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Perishing part 4

Perishing is talking about ruling and reigning with the Lord, and those Christians who disqualify themselves for positions of authority in the coming Kingdom.  That is what is meant by “perishing”.  To perish is to lose one’s life.  It’s not talking about losing your salvation, as that can never be lost, forfeited, or even given up.

[John 3]  We find two aspects of the love of God demonstrated here.  [John 3:16; may, age-lasting]  We find in the first part, the love that God had for the world in that God sent the Lamb of God to die for the sins of the world.

The last part, he expresses the desire and made the provision for believers that they should not perish.  Now, we see both John 3:3 and John 3:5 in John 3:16.

In the first part of John 3:16, we see [John 3:3].  Born from above is less confusing.  The word “again” is the same word as “above” in 31.  When the Lord Jesus Christ was crucified, the veil in the temple was rent from above to the bottom.  So, the birth here is from above; being born from above.  This is being placed into the family of God.  And everyone who is placed into the family of God is going to be able to see the Kingdom.  (Remember, we did an indepth study of this a few months ago.)

There are several Greek words for the word “see”.  One has to do with a worship or involved observation, and then there is this word, which is the word for the simple mechanical idea of seeing something; in this case, seeing the activities of the Kingdom.

But, in John 3:3, when you see the Kingdom, there is no participation, no involvement; just a casual observation.  Well, not necessarily casual, because there may be some weeping and gnashing of teeth to go with it, for those who are not qualified to enter in.  But, this verse is talking about a casual seeing.  God has provided provision for the whole world; he has provided the means for everyone to be saved, or to be born from above.  “Behold the lamb of God, which taketh away the sin of the world.”  Christ died for all of our sins.

Now, look in [John 3:5; out of water and of the spirit].  This verse says, “enter”.  Here, we see a difference between seeing and entering.  I can see into a car, but until I qualify by opening the door and crawling in, I cannot enter.  I can simply see a football game, even though I may be on the team.  There are plenty of people who have seen a football game, sitting on the 3rd string, sitting on the bench.  But only the 1st stringers get to play; they’re the ones who are qualified to enter in.  And that’s how it’s going to be in the Kingdom.  There are going to be spectators, 2nd & 3rd stringers, and those are the ones who get to enter in.  (Compare with racing.)

The ones who do not enter; the ones who do not qualify to rule & reign, they are the ones who perish or lose their life.  I look at this like this:  The word “water” is literal because the word “spirit” is literal.  The preposition that rules those two nouns means that you have to take them both figuratively or both literally.  This has to do with baptism and being filled and led of the spirit; it has to do with being influenced by the teaching ministry of the Holy Spirit.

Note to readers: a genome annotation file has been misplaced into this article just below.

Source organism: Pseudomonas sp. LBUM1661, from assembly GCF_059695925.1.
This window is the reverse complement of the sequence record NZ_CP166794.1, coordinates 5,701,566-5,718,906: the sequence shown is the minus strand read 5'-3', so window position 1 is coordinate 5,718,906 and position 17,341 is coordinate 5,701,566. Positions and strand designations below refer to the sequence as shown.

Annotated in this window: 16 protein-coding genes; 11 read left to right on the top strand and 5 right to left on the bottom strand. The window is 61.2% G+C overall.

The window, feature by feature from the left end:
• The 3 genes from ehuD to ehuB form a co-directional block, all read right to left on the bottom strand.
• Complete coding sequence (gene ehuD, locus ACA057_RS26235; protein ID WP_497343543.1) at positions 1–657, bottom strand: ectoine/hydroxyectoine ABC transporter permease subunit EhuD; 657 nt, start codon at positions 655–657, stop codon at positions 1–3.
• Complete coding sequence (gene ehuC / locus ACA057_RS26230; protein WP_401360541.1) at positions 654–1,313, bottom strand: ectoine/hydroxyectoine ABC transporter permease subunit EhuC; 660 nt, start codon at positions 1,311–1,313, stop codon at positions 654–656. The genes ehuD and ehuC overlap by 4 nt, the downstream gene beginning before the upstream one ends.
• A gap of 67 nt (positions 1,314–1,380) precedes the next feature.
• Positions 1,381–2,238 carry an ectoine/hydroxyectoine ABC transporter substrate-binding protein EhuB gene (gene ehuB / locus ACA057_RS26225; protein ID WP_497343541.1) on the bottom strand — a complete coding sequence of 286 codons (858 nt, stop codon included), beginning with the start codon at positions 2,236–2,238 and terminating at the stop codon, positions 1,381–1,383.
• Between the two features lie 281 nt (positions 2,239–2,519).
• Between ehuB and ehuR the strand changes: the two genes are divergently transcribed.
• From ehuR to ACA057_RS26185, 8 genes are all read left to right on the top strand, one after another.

No one that has not been baptized will be qualified to enter in; to refuse baptism is direct disobedience.  That’s the reason the children of Israel couldn’t enter Canaan; they were living in disobedience.  Here we find verse 5 deals with qualifications of entering in to rule and reign with the Lord.

Now, look down in [John 3:14-15].  Turn with me to Numbers 21, so you can better understand this passage. [Numbers 21:4]  “They” are the children of Israel; these are God’s people.  They are not lost people.  They were discouraged.  These are the ones that came out of Egypt, all being baptized in the sea and in the cloud unto Moses.  [Numbers 21:5]  These people began to hate what God provided them.  If you look at the manna they were loathing, it was a type and picture of the Word of God.  They loathed the Word of God.  Think how you would feel if you invited someone over to dinner every day for several years, then one day they stood up and said, “We loathe these steak and potatoes”.  [Numbers 21:6]  They perished. 

[1 Corinthians 10; hold your finger here]  Keep in mind that those who fell in the wilderness did not enter into Canaan.  They lost their life.  This may be hard to take, but even though Moses did not fall because of a serpent bite (he wasn’t bitten by a fiery serpent), Moses did perish in the latter end of his life because of unbelief.  He fell just like those who were bitten by the fiery serpents fell in the wilderness.  [1 Corinthians 10:9]  The word “destroyed” is “perished”; perished by serpents; apollumi.)

Here we find reference to those who are mentioned here in [1 Corinthians 10:2-5].  That’s what I want to emphasize:  the fact that this fiery serpent that Moses lifted up was the means where the children of Israel who had murmured against the Lord could keep from perishing.  All they had to do was to look at the fiery serpent.

Back in [Numbers 21:7-9].  It’s interesting to note that Moses made the serpent of brass, and he lifted it up on a pole.  Throughout Scripture, brass is a picture of the judgment of God; God had already judged the Lord Jesus Christ when he raised him again into the heavenlies.

Right now, the Lord Jesus Christ is raised into the heavenlies.  He is our high priest today.  So, to keep from perishing, to keep from losing our life, we have to appropriate the high priestly office of Jesus Christ in the heavenlies.